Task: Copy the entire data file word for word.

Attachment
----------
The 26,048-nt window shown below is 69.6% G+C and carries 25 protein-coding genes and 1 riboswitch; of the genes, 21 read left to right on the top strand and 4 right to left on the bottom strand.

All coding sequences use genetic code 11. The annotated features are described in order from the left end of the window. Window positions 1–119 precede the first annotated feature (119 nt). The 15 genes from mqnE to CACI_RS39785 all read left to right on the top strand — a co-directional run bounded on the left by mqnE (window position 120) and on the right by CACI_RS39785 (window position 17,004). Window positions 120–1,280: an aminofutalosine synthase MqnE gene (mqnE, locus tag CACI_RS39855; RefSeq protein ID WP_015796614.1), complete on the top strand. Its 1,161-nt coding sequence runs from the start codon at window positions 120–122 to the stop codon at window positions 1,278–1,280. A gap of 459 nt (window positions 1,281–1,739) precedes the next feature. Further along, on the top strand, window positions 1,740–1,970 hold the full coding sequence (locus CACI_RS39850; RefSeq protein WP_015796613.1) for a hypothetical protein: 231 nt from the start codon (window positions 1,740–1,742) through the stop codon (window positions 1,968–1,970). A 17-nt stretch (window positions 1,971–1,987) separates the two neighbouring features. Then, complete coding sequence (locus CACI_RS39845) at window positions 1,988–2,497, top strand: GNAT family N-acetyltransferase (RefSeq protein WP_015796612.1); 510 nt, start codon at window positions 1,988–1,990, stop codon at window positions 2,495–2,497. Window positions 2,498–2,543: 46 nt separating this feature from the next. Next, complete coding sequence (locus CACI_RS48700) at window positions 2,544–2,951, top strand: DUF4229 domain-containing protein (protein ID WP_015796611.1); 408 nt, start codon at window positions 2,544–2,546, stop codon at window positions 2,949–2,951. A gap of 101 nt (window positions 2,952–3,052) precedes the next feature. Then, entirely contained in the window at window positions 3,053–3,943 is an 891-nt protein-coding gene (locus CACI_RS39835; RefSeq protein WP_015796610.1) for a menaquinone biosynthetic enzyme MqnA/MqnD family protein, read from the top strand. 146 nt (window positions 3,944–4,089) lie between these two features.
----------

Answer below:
The 26,048-nt window shown below is 69.6% G+C and carries 25 protein-coding genes and 1 riboswitch; of the genes, 21 read left to right on the top strand and 4 right to left on the bottom strand.

All coding sequences use genetic code 11. The annotated features are described in order from the left end of the window. Window positions 1–119 precede the first annotated feature (119 nt). The 15 genes from mqnE to CACI_RS39785 all read left to right on the top strand — a co-directional run bounded on the left by mqnE (window position 120) and on the right by CACI_RS39785 (window position 17,004). Window positions 120–1,280: an aminofutalosine synthase MqnE gene (mqnE, locus tag CACI_RS39855; RefSeq protein ID WP_015796614.1), complete on the top strand. Its 1,161-nt coding sequence runs from the start codon at window positions 120–122 to the stop codon at window positions 1,278–1,280. A gap of 459 nt (window positions 1,281–1,739) precedes the next feature. Further along, on the top strand, window positions 1,740–1,970 hold the full coding sequence (locus CACI_RS39850; RefSeq protein WP_015796613.1) for a hypothetical protein: 231 nt from the start codon (window positions 1,740–1,742) through the stop codon (window positions 1,968–1,970). A 17-nt stretch (window positions 1,971–1,987) separates the two neighbouring features. Then, complete coding sequence (locus CACI_RS39845) at window positions 1,988–2,497, top strand: GNAT family N-acetyltransferase (RefSeq protein WP_015796612.1); 510 nt, start codon at window positions 1,988–1,990, stop codon at window positions 2,495–2,497. Window positions 2,498–2,543: 46 nt separating this feature from the next. Next, complete coding sequence (locus CACI_RS48700) at window positions 2,544–2,951, top strand: DUF4229 domain-containing protein (protein ID WP_015796611.1); 408 nt, start codon at window positions 2,544–2,546, stop codon at window positions 2,949–2,951. A gap of 101 nt (window positions 2,952–3,052) precedes the next feature. Then, entirely contained in the window at window positions 3,053–3,943 is an 891-nt protein-coding gene (locus CACI_RS39835; RefSeq protein WP_015796610.1) for a menaquinone biosynthetic enzyme MqnA/MqnD family protein, read from the top strand. 146 nt (window positions 3,944–4,089) lie between these two features.